In Insurance Circular Letter No. 15 (2020), dated September 22, 2020, New York’s Department of Financial Services (“DFS” or “NYDFS”) states, at a high level, that it expects all New York insurers to start integrating the consideration of the financial risks from climate change into their governance frameworks, risk management processes and business strategies and that it intends to publish detailed guidance consistent with international best practices on climate-related financial supervision and welcomes input from industry in that process. As a first step to support the industry, DFS will organize a series of global knowledge exchange webinars to allow industry participants to share their goals, experiences and lessons learned in their efforts to manage the financial risks from climate change.
DFS supervises and regulates the activities of nearly 1,800 insurers with assets totaling more than $4.7 trillion and ranging from global publicly traded companies to smaller operations. In the circular letter, DFS recognizes that climate change affects each insurer in different ways and to different degrees depending on factors such as the insurer’s size, complexity, geographic distribution, business lines and investment strategies. DFS appreciates that insurers do not have the same level of resources to manage these risks and are at different points in the process of incorporating these risks into their governance, strategy and risk management. Consequently, the circular letter states that each insurer should take a proportionate approach in its assessment, reflecting its exposure to the financial risks from climate change and the nature, scale and complexity of its business.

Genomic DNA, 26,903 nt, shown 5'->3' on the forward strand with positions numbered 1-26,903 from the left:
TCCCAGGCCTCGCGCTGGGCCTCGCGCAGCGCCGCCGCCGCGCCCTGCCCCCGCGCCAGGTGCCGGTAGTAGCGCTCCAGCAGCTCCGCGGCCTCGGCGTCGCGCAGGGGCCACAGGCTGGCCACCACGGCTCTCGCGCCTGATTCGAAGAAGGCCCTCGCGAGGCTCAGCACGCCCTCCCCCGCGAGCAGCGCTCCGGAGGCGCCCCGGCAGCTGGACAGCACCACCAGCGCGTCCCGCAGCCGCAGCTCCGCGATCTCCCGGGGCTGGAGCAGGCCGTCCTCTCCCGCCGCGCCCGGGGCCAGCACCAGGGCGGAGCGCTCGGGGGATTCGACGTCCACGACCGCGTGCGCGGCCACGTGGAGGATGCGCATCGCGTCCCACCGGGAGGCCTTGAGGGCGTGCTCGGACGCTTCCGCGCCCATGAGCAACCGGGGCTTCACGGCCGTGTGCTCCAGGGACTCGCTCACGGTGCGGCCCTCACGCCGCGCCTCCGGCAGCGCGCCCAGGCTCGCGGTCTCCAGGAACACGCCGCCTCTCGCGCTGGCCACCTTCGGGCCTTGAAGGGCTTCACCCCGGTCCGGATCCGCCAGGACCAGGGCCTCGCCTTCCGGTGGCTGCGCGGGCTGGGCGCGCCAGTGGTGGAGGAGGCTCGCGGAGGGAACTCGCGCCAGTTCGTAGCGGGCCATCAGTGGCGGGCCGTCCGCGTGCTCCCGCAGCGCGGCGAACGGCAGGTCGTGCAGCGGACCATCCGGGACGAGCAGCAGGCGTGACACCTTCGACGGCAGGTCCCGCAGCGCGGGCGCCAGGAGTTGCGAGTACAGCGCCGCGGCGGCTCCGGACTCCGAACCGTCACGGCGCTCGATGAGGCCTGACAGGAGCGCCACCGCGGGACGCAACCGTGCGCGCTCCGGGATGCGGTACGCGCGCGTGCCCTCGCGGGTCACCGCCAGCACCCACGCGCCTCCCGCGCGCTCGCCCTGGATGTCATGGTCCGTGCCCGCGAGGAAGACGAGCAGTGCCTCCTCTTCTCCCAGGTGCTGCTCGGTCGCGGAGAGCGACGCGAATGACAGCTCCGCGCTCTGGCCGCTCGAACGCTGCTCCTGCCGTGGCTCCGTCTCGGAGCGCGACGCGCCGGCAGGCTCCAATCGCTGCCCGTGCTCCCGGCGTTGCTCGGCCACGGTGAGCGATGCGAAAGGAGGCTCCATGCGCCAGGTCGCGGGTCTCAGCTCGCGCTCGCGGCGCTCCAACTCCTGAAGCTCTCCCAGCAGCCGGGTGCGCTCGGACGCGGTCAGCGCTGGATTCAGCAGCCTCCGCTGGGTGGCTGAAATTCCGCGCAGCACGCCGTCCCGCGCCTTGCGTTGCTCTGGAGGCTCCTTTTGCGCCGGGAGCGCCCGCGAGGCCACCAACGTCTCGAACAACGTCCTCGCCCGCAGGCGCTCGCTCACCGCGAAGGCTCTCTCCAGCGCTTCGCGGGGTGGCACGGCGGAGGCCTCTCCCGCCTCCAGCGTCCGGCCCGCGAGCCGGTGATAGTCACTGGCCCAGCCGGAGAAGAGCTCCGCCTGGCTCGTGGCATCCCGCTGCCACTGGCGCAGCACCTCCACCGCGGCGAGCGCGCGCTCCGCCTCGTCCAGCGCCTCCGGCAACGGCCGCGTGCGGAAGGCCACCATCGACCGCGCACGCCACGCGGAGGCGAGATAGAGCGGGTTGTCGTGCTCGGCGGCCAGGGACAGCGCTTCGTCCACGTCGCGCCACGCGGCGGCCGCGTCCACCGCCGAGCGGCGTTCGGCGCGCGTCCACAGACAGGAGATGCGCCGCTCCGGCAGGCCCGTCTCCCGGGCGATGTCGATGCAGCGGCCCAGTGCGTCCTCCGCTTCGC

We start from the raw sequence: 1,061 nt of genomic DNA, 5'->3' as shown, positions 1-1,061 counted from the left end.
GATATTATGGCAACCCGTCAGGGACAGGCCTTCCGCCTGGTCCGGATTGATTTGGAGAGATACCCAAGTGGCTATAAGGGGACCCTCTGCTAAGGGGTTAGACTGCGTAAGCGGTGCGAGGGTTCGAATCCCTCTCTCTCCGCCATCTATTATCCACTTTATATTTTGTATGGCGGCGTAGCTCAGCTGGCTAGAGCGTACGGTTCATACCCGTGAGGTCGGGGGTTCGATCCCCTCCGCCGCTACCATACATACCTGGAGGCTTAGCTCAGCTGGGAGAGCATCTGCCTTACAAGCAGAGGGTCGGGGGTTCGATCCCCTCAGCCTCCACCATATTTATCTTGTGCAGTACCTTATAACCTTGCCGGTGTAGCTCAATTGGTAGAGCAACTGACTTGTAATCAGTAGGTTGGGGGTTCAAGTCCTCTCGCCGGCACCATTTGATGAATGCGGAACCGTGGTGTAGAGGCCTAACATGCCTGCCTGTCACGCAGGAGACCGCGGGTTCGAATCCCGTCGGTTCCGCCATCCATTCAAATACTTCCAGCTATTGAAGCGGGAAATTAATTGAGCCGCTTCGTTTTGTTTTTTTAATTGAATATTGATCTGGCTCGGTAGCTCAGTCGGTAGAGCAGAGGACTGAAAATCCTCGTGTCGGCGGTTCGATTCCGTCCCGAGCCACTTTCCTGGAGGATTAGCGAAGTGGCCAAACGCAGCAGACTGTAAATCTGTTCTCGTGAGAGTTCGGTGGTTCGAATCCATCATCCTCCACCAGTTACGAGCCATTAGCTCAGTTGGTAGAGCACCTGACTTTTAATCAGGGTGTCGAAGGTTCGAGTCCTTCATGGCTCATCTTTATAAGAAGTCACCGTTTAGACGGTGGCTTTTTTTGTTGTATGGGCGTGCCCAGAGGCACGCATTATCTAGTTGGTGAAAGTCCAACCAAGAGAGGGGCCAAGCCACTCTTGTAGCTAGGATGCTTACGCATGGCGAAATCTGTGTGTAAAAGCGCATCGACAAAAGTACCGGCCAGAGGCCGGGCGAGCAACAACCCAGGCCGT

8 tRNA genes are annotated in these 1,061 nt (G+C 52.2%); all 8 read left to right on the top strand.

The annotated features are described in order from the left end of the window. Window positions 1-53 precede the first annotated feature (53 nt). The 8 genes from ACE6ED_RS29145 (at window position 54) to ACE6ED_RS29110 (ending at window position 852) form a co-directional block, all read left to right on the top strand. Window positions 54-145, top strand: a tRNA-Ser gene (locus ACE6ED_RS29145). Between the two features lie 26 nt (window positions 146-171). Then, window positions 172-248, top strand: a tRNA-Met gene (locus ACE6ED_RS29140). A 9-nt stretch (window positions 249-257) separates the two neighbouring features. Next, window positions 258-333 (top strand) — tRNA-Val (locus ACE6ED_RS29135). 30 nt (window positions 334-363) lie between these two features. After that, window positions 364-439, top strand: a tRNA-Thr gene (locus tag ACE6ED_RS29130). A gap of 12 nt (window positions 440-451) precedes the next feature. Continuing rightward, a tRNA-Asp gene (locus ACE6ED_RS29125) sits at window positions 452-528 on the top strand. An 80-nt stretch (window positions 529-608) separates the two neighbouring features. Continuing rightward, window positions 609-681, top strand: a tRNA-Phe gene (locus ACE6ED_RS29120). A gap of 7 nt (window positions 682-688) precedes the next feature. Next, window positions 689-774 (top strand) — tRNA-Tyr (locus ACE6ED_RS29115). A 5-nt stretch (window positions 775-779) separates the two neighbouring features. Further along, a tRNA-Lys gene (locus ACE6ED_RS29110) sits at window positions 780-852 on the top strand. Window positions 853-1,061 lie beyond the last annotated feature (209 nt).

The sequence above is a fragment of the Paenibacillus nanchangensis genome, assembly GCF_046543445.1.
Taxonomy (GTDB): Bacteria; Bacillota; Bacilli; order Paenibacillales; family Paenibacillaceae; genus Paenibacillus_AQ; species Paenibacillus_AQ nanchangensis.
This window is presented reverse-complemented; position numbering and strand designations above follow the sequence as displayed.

DFS provides examples of actions that each regulated insurer, regardless of its circumstances, should be taking now:
- consider designating a board member or a committee of the board, as well as a senior management function, to be accountable for the company’s assessment and management of the financial risks from climate change;
- have its enterprise risk management function and Own Risk and Solvency Assessment process address climate change as a reasonably foreseeable and relevant material risk and consider how it impacts risk factors such as investment risk, liquidity risk, operational risk, reputational risk, strategy risk and underwriting risk; and
- start developing its approach to climate-related financial disclosure and consider engaging with the Task Force for Climate-related Financial Disclosures framework and other established initiatives when doing so.
Questions pertaining to an insurer’s approach and activities related to the financial risks from climate change will be integrated into DFS’s examination process starting in 2021.